Other side of the mountain: Timpanogos

February 26, 2013

East side of Timpanogos, by the Heber Valley Convention and Visitors Bureau:

Timpanogos from the east - replacement for photo that originally nested here. Utah.com image

Timpanogos from the east – replacement for photo that originally nested here. Utah.com image

Mt. Timpanogos, east side. Heber Valley CVB photo

Mt. Timpanogos, east side. Heber Valley CVB photo. Click image for larger view.

Tip of the old scrub brush to Susan Reeve Lewis.


Yosemite’s Horsetail Falls at its fiery best

February 26, 2013

Photo Tweeted from the National Park Service:

Bethany Gediman photo of Horsetail Falls, Yosemite NP, glowing orange

Horsetail Fall flows over the eastern edge of El Capitan in Yosemite Valley. It’s a small waterfall that many people don’t notice, but it has gained popularity as more and more people have noticed it can glow orange during sunset in mid to late February. The most popular place to see Horsetail Fall seemingly afire is El Capitan picnic area, west of Yosemite Lodge and east of El Capitan (see map below). The “firefall” effect generally happens during the second half of February. A clear sky is necessary for the waterfall to glow orange. Photo: Bethany Gediman, NPS

People living close to National Parks are lucky to do so; people who work in them luckier still, in the lifetime sweepstakes for seeing breathtaking sites.  NPS employee (Ranger?) Bethany Gediman caught this image of Horsetail Fall in Yosemite National Park.

Be sure to see the video of Yosemite Nature Notes No. 14, posted here earlier. It shows Horsetail at sunset in full glory.  Great photography.

How to get there:

Map to Horsetail Falls, Yosemite NP

Map of Yosemite National Park, showing Horsetail Falls and hiking trail to get to viewpoint in the photograph.

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Gun nuts at Fox pull a bait and switch; Obama already outflanks them

February 26, 2013

President Obama visits with survivors of the shooting in Aurora, Colorado. July 22, 2012

President Obama visits with survivors of the shooting in Aurora, Colorado. July 22, 2012 – White House photo. Click image to go to White House site, with more information on reducing gun violence.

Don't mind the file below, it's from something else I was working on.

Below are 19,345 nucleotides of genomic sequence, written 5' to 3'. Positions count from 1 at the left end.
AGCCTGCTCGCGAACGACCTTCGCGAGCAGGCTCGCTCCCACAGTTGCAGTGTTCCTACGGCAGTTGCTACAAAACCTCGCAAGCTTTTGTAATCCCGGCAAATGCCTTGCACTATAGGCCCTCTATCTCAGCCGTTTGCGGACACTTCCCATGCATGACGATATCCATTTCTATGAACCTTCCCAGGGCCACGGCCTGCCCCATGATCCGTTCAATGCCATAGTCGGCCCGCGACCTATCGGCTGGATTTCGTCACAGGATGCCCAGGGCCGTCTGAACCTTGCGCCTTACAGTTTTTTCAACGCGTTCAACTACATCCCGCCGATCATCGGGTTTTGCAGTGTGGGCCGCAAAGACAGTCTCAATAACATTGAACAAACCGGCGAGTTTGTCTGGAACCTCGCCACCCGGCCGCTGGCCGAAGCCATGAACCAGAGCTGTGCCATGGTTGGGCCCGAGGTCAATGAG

Yeah, I know: Someone has sent you a post on Facebook claiming there are more murders from hammers than guns, and they quote Fox.

If they’re not complete nuts, they were careful and noted it was rifles being compared, and not all guns.

Here’s the Fox headline:

January 03, 2013

FBI: More People Killed with Hammers, Clubs Each Year Than Rifles

Then, just to rub it in, that person who sent you the link said something like, ‘so you propose hammer control, too?’

The best debaters in college learn to listen to what their opponents say, and not what they think their opponents should have said.  Good lawyers listen like that, too, in court, and in depositions.

See that last word in the headline?  “Rifles.”

Yeah, it’s a limited part of the total population of guns.

Total gun deaths in 2011 were 8,583 — continuing a five-year trend downward, thanks for small blessings.  Homicides only, not counting suicides — according to figures compiled by the FBI.

Did more than 8,500 people die from hammer assaults in 2011?

No, the same tally shows 496 people were murdered by use of  “Blunt objects (clubs, hammers, etc.).”

496 is 8,087 fewer than the 8,583 gun deaths.  But rifles?  Oh, yeah.

323 people died from rifle fire.  356 died from shotgun wounds.  6,220 died from handguns, 97 from “other guns,” and 1,587 died from gunshots where the type of gun was not recorded on the report to the FBI.  Add them up, you get 8,583 dead, murdered by gunfire.

Now, the gun advocates nuts say that it’s fair to compare rifle deaths only, since only the AR-15 is being questioned, and is the target for “taking guns away.”

That’s inaccurate.  President Obama laid out a plan of more than a score of actions, but only two refer to assault rifles, and only one refers to assault rifles directly:

Reinstate and strengthen the ban on assault weapons:  The shooters in Aurora and Newtown used the type of semiautomatic rifles that were the target of the assault weapons ban that was in place from 1994 to 2004. That ban was an important step, but manufacturers were able to circumvent the prohibition with cosmetic modifications to their weapons. Congress must reinstate and strengthen the prohibition on assault weapons.

And:

Limit ammunition magazines to 10 rounds:  The case for prohibiting high-capacity magazines has been proven over and over; the shooters at Virginia Tech, Tucson, Aurora, Oak Creek, and Newtown all used magazines holding more than 10 rounds, which would have been prohibited under the 1994 law. These magazines enable any semiautomatic weapon to be used as an instrument of mass violence, yet they are once again legal and now come standard with many handguns and rifles. Congress needs to reinstate the prohibition on magazines holding more than 10 rounds.

President Obama laid out a plan that will make it substantially more difficult for people who shouldn’t have guns suitable for mass killings, to have them.  More important, however, the President’s plan steps up the non-gun means available to stop mass shootings before a shooter gets to a campus armed and ready to kill.

The “discussion” will get more ugly, I predict, before it gets better.

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